[Skip to Content]
[Skip to Content Landing]
June 24, 1988

Persistent Postoperative Incisional Pain-Reply

Author Affiliations

Cleveland Clinic Foundation

Cleveland Clinic Foundation

JAMA. 1988;259(24):3559. doi:10.1001/jama.1988.03720240021020

This article is only available in the PDF format. Download the PDF to view the article, as well as its associated figures and tables.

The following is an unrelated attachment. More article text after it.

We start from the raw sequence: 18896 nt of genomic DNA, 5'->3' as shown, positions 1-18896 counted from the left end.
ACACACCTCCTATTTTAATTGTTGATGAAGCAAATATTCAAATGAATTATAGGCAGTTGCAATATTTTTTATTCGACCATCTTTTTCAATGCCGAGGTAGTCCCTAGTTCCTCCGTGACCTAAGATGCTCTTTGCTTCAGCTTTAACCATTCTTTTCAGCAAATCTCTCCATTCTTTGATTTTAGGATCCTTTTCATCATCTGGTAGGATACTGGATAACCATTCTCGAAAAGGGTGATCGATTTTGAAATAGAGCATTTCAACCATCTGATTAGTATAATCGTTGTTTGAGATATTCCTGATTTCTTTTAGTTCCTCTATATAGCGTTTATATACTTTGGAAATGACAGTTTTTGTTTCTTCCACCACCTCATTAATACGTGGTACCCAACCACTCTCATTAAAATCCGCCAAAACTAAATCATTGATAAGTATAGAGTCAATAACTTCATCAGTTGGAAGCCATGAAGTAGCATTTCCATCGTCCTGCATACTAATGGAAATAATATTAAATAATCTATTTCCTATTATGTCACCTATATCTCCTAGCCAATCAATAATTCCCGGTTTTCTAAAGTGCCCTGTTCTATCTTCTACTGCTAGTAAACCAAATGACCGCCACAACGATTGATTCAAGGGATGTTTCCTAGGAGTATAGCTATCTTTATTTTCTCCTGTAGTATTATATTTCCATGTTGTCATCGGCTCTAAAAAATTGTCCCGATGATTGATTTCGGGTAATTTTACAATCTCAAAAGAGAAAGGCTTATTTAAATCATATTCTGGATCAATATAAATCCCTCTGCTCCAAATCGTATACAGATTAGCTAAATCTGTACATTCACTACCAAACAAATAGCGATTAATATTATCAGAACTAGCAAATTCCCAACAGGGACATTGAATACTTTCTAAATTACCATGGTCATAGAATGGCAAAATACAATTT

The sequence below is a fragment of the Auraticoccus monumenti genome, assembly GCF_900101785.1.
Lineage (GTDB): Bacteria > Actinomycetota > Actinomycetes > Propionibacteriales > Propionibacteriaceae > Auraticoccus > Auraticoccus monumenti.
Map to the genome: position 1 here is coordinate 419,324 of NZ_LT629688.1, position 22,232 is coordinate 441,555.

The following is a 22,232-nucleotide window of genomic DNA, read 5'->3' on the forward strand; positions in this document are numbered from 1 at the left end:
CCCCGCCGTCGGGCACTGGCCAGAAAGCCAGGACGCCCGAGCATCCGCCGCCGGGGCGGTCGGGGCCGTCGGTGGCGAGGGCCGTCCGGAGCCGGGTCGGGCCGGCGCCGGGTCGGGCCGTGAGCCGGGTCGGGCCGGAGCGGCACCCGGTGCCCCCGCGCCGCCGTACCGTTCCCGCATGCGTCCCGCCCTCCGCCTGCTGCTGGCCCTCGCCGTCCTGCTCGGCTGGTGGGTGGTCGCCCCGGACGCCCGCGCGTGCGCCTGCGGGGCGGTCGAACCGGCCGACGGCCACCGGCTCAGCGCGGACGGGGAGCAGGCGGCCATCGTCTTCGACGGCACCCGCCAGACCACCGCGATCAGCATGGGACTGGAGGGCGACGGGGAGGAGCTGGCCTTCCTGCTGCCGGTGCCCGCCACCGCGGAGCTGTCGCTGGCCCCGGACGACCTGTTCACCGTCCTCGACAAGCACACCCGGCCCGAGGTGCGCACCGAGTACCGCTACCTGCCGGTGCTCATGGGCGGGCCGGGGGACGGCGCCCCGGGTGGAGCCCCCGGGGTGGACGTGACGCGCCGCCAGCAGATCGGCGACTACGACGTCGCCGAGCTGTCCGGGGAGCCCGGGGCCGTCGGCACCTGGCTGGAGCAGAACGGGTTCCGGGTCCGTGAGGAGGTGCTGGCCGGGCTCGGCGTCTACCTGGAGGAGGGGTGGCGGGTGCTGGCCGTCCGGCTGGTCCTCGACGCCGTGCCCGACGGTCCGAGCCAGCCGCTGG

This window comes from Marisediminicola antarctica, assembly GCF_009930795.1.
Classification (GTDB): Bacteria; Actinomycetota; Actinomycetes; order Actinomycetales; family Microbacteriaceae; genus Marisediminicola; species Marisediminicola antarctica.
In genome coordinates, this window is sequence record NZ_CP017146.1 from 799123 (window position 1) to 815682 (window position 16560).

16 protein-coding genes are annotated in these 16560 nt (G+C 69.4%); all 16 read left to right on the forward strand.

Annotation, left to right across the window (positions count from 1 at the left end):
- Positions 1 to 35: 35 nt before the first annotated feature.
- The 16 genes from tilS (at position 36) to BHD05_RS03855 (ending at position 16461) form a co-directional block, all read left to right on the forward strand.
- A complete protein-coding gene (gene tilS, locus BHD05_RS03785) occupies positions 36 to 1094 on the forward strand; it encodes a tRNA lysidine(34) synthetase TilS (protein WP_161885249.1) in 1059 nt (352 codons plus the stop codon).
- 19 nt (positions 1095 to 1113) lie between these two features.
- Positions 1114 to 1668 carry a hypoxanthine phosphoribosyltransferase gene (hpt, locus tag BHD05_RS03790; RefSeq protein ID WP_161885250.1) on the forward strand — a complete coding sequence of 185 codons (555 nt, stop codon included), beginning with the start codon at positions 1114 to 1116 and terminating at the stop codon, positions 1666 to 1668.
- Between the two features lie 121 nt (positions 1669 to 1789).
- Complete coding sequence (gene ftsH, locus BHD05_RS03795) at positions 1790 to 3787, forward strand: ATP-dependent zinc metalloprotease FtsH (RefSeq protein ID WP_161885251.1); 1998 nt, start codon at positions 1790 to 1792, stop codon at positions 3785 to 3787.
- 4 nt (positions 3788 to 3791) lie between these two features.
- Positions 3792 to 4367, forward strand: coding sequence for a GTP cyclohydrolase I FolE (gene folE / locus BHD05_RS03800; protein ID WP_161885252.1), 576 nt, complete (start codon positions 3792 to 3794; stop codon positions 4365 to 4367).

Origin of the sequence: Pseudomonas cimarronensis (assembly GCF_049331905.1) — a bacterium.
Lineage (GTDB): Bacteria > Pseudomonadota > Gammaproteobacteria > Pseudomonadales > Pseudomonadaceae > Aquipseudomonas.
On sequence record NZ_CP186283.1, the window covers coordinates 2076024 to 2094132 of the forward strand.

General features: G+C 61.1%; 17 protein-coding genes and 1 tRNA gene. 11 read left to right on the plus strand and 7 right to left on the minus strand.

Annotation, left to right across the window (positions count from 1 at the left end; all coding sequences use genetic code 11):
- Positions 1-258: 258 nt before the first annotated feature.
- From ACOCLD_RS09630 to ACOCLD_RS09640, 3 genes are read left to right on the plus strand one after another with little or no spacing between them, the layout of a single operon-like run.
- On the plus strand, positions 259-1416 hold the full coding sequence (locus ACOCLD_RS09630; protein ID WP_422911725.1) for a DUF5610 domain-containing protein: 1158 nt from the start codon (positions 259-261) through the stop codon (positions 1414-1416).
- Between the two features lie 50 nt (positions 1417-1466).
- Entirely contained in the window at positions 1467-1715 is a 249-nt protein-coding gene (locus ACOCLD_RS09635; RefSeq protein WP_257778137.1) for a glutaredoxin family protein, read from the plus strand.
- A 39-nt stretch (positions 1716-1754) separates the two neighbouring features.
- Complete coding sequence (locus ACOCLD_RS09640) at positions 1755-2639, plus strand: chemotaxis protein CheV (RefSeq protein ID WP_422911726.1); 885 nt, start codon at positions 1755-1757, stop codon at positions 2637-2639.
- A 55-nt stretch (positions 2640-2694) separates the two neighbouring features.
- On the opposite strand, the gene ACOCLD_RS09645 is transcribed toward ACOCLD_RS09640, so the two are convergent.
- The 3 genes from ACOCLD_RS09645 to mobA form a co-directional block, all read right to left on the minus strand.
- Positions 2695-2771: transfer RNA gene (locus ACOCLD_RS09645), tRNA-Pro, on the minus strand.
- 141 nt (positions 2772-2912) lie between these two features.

In Reply.  —Dr Day has brought up the problem of deafferentation-type pain, which is not frequently seen by surgeons after an operative procedure but is certainly seen rather commonly in pain centers. This type of pain is only relieved by sympathetic block, as Dr Day suggests. It frequently can be diagnosed by the fact that it is often a constant pain and is frequently made worse by light touch or by clothing that rubs on the incision. It is not the type of pain that is associated with deep palpation or that occurs after coughing or sneezing.I should have added, in my brief review of this problem, that when local measures are not effective it is wise for the surgeon to refer the patient to an anesthesiologist who is interested in pain relief problems or to a pain center.